You'll just have to put your foot down and tell him he can't stay out on school nights.
b) informal to make a car go faster
14.) put your feet up informal
to relax, especially by sitting with your feet supported on something
15.) put your foot in it
especially BrE put your foot in your mouth especially AmE to say something without thinking carefully, so that you embarrass or upset someone
I've really put my foot in it this time. I didn't realize that was her husband!
16.) start/get off on the wrong/right foot
to start a relationship badly or well
Simon and I got off on the wrong foot but we're good friends now.
17.) not put a foot wrong
BrE to do everything right and make no mistakes, especially in your job
18.) have/keep both feet on the ground
to think in a sensible and practical way and not have ideas or aims that will be impossible to achieve
It was a great result, but we have to keep our feet firmly on the ground.
19.) fall/land on your feet
to get into a good situation because you are lucky, especially after being in a difficult situation
Don't worry about Nina, she always falls on her feet.
20.) get/have/keep your foot in the door
to get your first opportunity to work in a particular organization or industry
21.) have a foot in both camps
to be involved with or connected with two opposing groups of people
22.) have sb/sth at your feet
used to say that people admire or respect someone very much
All Paris was at his feet.
have the world at your feet atworld1 (24)
23.) have two left feet informal
to be very ↑clumsy
24.) have one foot in the grave
to be very old or very ill - used humorously
25.) foot!
BrE old-fashioned used to show that you do not believe something that someone has just said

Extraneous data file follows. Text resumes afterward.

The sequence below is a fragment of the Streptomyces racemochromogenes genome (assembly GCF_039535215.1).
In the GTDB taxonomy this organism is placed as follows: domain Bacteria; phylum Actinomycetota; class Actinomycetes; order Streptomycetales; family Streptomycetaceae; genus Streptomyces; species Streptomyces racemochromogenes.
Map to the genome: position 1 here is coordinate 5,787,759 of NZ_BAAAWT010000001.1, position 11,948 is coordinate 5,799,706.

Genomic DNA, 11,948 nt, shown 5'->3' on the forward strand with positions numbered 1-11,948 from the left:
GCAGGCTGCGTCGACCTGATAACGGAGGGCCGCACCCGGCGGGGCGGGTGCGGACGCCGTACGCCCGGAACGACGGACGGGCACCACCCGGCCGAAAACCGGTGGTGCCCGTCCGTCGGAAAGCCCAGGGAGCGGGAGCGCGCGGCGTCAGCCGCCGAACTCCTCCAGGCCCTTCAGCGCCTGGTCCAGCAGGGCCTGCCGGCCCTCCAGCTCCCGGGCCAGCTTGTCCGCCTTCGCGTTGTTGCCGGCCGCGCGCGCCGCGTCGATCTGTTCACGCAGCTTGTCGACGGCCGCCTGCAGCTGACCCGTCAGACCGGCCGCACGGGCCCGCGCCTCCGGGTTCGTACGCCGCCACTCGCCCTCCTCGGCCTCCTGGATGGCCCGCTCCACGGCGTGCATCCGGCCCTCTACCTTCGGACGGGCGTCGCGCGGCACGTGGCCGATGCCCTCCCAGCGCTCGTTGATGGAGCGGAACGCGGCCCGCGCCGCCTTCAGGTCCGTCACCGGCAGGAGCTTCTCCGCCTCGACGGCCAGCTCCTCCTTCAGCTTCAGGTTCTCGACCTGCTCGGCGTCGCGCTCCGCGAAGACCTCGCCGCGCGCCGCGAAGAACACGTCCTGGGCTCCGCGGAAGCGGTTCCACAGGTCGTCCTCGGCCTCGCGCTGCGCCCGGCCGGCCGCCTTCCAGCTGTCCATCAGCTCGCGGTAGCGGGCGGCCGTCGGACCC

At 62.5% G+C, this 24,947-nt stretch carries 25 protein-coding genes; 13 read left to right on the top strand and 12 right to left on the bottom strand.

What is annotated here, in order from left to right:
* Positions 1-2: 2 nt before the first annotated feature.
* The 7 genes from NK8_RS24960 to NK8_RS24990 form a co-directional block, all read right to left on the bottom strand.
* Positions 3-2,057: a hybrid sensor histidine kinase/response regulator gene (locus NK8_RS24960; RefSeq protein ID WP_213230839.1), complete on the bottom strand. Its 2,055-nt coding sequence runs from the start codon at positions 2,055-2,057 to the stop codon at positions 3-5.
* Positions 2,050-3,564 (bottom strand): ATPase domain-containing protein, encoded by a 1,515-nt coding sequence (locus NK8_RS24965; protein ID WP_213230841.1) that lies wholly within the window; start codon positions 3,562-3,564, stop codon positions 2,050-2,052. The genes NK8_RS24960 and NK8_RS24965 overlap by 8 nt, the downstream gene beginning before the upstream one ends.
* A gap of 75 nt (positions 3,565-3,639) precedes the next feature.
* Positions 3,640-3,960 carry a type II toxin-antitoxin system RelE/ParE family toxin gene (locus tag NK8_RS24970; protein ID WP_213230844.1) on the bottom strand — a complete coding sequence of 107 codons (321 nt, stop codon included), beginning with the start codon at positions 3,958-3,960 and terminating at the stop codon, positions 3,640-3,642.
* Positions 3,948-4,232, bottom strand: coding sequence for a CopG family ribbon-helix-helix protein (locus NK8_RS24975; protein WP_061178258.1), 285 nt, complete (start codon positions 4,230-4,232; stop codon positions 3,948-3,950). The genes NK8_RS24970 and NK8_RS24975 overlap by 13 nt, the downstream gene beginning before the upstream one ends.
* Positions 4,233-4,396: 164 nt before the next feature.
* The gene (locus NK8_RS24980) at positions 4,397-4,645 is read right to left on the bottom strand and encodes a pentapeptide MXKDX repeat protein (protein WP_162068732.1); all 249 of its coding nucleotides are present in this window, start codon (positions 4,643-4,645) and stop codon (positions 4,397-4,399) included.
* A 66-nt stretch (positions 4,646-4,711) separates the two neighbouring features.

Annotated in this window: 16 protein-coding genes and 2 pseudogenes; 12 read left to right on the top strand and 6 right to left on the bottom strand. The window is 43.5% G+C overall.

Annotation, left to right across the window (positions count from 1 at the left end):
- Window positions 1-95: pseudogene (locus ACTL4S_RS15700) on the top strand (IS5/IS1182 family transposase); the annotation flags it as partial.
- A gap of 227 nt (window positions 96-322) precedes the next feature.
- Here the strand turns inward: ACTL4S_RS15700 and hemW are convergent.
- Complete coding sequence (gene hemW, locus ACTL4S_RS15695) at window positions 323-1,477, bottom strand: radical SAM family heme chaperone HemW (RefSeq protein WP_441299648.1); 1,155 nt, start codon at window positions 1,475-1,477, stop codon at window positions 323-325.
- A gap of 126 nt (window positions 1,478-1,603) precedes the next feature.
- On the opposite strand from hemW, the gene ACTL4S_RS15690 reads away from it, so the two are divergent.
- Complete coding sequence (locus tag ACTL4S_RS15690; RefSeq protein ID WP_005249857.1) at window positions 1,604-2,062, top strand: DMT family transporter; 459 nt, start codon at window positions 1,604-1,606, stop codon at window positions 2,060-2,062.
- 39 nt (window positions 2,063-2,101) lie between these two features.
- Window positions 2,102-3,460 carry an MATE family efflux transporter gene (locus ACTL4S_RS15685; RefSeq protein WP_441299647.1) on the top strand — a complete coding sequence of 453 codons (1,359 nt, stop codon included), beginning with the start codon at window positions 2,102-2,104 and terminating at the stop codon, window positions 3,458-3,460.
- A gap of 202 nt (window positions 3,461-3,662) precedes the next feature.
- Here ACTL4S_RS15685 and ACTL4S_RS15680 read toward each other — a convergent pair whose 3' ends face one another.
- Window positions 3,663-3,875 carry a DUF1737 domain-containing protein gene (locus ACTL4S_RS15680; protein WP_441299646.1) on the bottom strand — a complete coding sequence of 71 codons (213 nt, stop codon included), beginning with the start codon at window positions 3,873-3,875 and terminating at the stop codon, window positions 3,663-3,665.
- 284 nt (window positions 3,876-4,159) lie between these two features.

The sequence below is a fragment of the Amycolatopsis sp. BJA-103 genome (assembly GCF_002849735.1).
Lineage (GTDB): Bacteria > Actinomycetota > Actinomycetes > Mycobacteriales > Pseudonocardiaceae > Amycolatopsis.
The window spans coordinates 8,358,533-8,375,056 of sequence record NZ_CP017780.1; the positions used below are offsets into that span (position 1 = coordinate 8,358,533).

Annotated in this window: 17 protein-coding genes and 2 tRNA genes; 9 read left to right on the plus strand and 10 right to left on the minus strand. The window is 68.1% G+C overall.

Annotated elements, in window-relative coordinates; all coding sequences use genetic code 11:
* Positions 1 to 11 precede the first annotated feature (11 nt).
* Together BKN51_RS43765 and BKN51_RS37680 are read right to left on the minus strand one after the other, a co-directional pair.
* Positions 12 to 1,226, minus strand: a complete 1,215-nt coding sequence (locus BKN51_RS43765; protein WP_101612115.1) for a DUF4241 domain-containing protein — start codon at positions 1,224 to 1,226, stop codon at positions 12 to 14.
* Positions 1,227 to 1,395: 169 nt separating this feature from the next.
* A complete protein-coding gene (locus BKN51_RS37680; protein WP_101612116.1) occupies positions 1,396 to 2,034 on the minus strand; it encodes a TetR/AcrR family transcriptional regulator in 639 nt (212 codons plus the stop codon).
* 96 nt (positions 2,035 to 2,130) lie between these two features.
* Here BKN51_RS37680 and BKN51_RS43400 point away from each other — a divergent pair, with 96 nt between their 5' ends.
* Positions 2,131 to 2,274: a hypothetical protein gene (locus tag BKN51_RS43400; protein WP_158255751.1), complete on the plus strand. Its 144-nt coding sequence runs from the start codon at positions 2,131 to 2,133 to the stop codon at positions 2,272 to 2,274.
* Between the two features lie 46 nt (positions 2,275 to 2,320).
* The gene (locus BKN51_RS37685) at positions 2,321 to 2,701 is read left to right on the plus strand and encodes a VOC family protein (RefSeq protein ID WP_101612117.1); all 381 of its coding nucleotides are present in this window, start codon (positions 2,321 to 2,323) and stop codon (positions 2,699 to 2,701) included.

£50 my foot! It'll cost £200 at least.
26.) leave feet first
to die before you leave a place or job - used humorously
If you keep fooling around with that gun you'll be leaving this camp feet first.
27.) feet of clay
someone that you admire who has feet of clay has faults and weaknesses that you did not realize they had
28.) foot soldier/patrol
a soldier or group of soldiers that walks and does not use a horse or a vehicle
29.) foot passenger
a passenger on a ship who has not brought a car with them
30.)a) left-footed/right-footed
using your left foot or right foot when you kick a ball
b) flat-footed/four-footed
having a particular type or number of feet
31.) foot pedal/brake/pump etc
a machine or control that you operate using your feet
32.) ¦(SOCK)¦
the foot
the part of a sock that covers your foot
33.) ¦(POETRY)¦
technical a part of a line of poetry in which there is one strong ↑beat and one or two weaker ones
the boot is on the other foot atboot1 (6), get/have cold feet atcold1 (6), ↑underfoot,drag your feet/heels atdrag1 (8), find your feet atfind1 (18), from head to foot athead1 (1), stand on your own (two) feet atstand1 (31), sweep sb off their feet atsweep1 (14), have itchy feet atitchy, not let the grass grow under your feet atgrass1 (6), vote with your feet atvote1 (8)
COLLOCATES for sense 1
the sole of your foot (=the base of your foot)
bare feet (=without any socks or shoes)
front/back/hind feet (=of an animal)
wipe your feet (=wipe them on a mat to remove dirt)
stamp your feet (=bang them noisily on the ground)
tap your feet (=bang them gently on the ground)